The last two weeks have been the busiest this year to date for the “brand”-related music space thanks to a number of breakthrough announcements involving brands and entertainment properties partnering in ways that are delivering real commercial benefit and delivering new revenue streams.
Here are some examples:
Universal and George at ASDA. Universal Music announced a tie in with Walmart’s George at ASDA clothing line in the U.K., where lyrics from Universal’s catalogue have been printed on clothing and shoppers who buy the products will be offered free downloads of the songs the lyrics are from. Look out for people walking around with “Born To Be Wild” emblazoned on their chests and blaring from their earpieces, but more importantly, look out for incremental revenues for Universal Music and ASDA.
Pearl Jam’s new partners. The band announced that it’s releasing its next album without a traditional label involved for the first time in the band’s 18-year history. Instead, a number of commercial partners will be on board, including Target. The retailer will be the exclusive big-box retailer to carry its product, and Pearl Jam has cut a Target TV commercial. (The Eagles had a similar exclusive arrangement with Walmart for its “Long Road Out of Eden” and AC/DC and Guns n’ Roses have recently tied up similar arrangements with Best Buy for their respective album releases.)
Liam Gallagher and Pretty Green. Oasis front man Gallagher announced the launch of a new clothing line, Pretty Green, available at http://www.prettygreen.com/ The site lures fans with free exclusive content, including a movie and behind-the-scenes look at a Gallagher photo shoot. It’s rumored that the next Oasis single will be released free at the Pretty Green site.
Beatles Rock Band game. The long-awaited game from Harmonix / MTV Games and Apple Corps was unveiled in Los Angeles at the recent E3 , electronics and entertainment expo. The Rock Band game will launch this fall to coincide with the digital release of the entire Beatles’ back catalogue. The Beatles are the latest iconic music act to partner with a music gaming franchise to release their own branded game, following in the footsteps of Aerosmith & Metallica who have released games with Guitar Hero and with others from Hendrix and Van Halen rumored to be in development.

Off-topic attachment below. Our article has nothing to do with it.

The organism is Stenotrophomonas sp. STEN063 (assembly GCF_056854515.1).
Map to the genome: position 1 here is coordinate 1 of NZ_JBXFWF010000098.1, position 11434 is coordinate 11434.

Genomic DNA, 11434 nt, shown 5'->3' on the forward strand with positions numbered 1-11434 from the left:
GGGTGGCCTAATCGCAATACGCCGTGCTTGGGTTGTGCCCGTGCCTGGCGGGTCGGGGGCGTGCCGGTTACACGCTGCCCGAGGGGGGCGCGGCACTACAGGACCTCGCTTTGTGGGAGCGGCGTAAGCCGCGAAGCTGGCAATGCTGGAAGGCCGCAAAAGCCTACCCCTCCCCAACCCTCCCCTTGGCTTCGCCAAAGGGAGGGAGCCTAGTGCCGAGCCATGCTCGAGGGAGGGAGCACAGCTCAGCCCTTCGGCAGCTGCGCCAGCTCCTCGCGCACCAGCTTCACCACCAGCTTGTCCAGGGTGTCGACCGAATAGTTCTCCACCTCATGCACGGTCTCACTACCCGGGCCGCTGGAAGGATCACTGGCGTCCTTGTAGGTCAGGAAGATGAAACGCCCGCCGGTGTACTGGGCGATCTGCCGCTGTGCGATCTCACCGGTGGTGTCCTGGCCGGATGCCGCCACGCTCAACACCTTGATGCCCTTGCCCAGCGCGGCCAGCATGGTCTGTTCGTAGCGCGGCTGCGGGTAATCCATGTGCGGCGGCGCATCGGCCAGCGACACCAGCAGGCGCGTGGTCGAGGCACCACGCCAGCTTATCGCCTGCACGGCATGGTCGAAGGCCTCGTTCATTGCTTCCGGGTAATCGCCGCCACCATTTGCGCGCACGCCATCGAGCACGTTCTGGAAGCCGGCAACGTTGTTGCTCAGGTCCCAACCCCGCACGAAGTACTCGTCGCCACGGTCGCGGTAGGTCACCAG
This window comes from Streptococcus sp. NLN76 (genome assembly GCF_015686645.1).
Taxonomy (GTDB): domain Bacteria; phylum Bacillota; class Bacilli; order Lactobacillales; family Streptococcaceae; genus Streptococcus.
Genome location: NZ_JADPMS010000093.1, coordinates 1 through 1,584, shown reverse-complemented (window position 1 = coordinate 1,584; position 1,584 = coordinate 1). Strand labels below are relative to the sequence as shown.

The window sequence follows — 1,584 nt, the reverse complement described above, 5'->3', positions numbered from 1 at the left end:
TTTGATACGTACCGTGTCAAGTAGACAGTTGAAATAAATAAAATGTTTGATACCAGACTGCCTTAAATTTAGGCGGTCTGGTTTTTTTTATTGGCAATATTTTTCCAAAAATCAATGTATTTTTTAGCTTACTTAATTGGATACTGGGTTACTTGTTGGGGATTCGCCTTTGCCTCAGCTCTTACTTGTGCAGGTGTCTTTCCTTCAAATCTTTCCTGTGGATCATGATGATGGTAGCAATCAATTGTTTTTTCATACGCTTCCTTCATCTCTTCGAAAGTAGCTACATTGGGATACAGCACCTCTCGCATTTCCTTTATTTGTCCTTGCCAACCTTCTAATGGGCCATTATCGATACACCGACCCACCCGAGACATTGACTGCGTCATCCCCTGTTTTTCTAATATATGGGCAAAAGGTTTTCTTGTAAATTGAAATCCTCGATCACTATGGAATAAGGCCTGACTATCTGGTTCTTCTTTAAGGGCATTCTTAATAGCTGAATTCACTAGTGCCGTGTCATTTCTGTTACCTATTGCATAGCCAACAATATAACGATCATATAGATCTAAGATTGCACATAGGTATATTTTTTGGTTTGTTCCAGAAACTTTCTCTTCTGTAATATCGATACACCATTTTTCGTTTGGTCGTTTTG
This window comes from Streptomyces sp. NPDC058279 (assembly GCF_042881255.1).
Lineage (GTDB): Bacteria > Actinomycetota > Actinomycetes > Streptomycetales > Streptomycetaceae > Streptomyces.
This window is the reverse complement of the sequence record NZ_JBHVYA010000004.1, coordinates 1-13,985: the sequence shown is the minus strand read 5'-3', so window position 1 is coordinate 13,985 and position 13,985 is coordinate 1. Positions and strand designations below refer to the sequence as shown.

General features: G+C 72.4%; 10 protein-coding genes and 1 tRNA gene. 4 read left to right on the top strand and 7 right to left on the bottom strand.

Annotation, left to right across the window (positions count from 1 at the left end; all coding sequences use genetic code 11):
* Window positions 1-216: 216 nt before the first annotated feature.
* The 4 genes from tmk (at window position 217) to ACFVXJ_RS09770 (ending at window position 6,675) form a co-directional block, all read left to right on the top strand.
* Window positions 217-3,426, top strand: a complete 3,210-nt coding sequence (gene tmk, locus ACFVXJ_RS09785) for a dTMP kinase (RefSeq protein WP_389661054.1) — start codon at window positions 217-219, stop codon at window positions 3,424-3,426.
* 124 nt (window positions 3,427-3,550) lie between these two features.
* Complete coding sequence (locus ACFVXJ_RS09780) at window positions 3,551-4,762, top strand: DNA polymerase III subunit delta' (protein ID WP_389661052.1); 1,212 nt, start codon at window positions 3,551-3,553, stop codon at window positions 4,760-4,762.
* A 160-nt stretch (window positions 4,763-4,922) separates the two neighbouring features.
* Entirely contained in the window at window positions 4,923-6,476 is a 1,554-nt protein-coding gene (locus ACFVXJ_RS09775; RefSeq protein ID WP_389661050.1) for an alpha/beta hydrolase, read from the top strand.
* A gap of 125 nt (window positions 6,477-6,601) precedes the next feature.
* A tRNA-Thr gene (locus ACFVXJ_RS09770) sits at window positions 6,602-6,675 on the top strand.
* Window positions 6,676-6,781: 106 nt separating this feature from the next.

Artists partnering with brands and brands using music in their marketing is nothing new, but the neat thing about the ideas above is that they’re clear examples of where consumer brands are becoming business partners and revenue generators for artists (and vice versa) rather than just suppliers of exposure, and ad dollars and this is set to increase further with brands potentially being one of the commercial lifelines for the music and entertainment business.
The financial/commercial approach to the monetization of content and entertainment brands needs to be as innovative as any technological development we’ve seen over the last few years. The real “rock stars” of the business of music are going to be those who can create value and hard revenue from innovation, in whatever forms that takes. It might even be something that executives in the music industry can learn from their more rigorous consumer brand counterparts.
There is also a growing acknowledgement, that artists partnering with brands need to be able to deliver real tangible benefits and that these partnerships need to be based on a higher level of strategic thinking to ensure a good brand fit, relevance and benefit for the brands & the fans/consumers. If we get this right, these types of partnerships could become a longer term – more consistent play for the brands and a revenue generator for the brands and artists, rather than a glorified form of sponsorship or endorsement.
These and other key themes around brands, advertising and music were discussed and vigorously debated at the inaugural Billboard/Adweek 'Music in Advertising' conference which was packed with attendees from the music and brand worlds. This space is very definitely moving towards the top of the brand marketing worlds agendas as advertisers seek out new and different ways of emotionally engaging with consumers (fans) and artists and entertainment properties seek ways to monetize around their ‘brand’ and their content.
It seems that we truly are at the dawn of a new era. Opportunities abound at every corner. Music is more alive than ever, consumers listen to more music in more ways than ever thought possible, artists interact and build connections with fans in new and unique ways, music and other entertainment content can be delivered via multiple platforms for a fraction of the cost of traditional methods, and artists can form business relationships with many different partners—including consumer brands.
The opportunities for brands to partner with music in creative and commercially fruitful ways are endless. The only thing that limits them is our imaginations.